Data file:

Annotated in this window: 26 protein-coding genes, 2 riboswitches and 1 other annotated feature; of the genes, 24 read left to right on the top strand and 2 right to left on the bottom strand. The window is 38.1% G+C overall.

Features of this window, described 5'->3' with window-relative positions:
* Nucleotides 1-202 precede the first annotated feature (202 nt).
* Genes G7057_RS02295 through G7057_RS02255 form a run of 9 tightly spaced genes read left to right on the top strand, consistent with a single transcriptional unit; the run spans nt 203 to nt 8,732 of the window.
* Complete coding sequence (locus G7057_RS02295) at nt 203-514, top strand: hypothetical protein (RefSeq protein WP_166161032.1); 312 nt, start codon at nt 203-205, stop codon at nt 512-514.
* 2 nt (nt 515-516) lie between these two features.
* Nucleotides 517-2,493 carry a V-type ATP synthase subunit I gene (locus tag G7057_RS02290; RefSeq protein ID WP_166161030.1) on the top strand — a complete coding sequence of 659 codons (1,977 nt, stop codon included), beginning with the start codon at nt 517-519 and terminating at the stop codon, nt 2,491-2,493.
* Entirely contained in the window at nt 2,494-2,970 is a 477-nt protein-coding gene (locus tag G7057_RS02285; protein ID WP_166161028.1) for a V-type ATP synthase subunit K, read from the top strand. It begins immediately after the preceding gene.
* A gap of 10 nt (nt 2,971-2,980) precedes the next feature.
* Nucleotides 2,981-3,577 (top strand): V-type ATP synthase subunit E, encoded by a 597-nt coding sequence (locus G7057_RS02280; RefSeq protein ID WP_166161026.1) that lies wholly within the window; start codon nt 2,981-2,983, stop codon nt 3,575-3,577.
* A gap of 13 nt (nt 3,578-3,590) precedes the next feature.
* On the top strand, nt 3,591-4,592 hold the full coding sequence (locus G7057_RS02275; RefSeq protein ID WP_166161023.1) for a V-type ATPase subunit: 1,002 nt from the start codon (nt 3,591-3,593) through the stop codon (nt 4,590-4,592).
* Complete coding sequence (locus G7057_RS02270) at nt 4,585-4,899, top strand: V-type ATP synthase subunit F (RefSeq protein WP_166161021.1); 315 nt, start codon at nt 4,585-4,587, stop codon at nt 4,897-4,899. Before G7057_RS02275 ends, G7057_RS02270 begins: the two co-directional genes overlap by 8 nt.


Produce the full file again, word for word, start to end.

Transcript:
Annotated in this window: 26 protein-coding genes, 2 riboswitches and 1 other annotated feature; of the genes, 24 read left to right on the top strand and 2 right to left on the bottom strand. The window is 38.1% G+C overall.

Features of this window, described 5'->3' with window-relative positions:
* Nucleotides 1-202 precede the first annotated feature (202 nt).
* Genes G7057_RS02295 through G7057_RS02255 form a run of 9 tightly spaced genes read left to right on the top strand, consistent with a single transcriptional unit; the run spans nt 203 to nt 8,732 of the window.
* Complete coding sequence (locus G7057_RS02295) at nt 203-514, top strand: hypothetical protein (RefSeq protein WP_166161032.1); 312 nt, start codon at nt 203-205, stop codon at nt 512-514.
* 2 nt (nt 515-516) lie between these two features.
* Nucleotides 517-2,493 carry a V-type ATP synthase subunit I gene (locus tag G7057_RS02290; RefSeq protein ID WP_166161030.1) on the top strand — a complete coding sequence of 659 codons (1,977 nt, stop codon included), beginning with the start codon at nt 517-519 and terminating at the stop codon, nt 2,491-2,493.
* Entirely contained in the window at nt 2,494-2,970 is a 477-nt protein-coding gene (locus tag G7057_RS02285; protein ID WP_166161028.1) for a V-type ATP synthase subunit K, read from the top strand. It begins immediately after the preceding gene.
* A gap of 10 nt (nt 2,971-2,980) precedes the next feature.
* Nucleotides 2,981-3,577 (top strand): V-type ATP synthase subunit E, encoded by a 597-nt coding sequence (locus G7057_RS02280; RefSeq protein ID WP_166161026.1) that lies wholly within the window; start codon nt 2,981-2,983, stop codon nt 3,575-3,577.
* A gap of 13 nt (nt 3,578-3,590) precedes the next feature.
* On the top strand, nt 3,591-4,592 hold the full coding sequence (locus G7057_RS02275; RefSeq protein ID WP_166161023.1) for a V-type ATPase subunit: 1,002 nt from the start codon (nt 3,591-3,593) through the stop codon (nt 4,590-4,592).
* Complete coding sequence (locus G7057_RS02270) at nt 4,585-4,899, top strand: V-type ATP synthase subunit F (RefSeq protein WP_166161021.1); 315 nt, start codon at nt 4,585-4,587, stop codon at nt 4,897-4,899. Before G7057_RS02275 ends, G7057_RS02270 begins: the two co-directional genes overlap by 8 nt.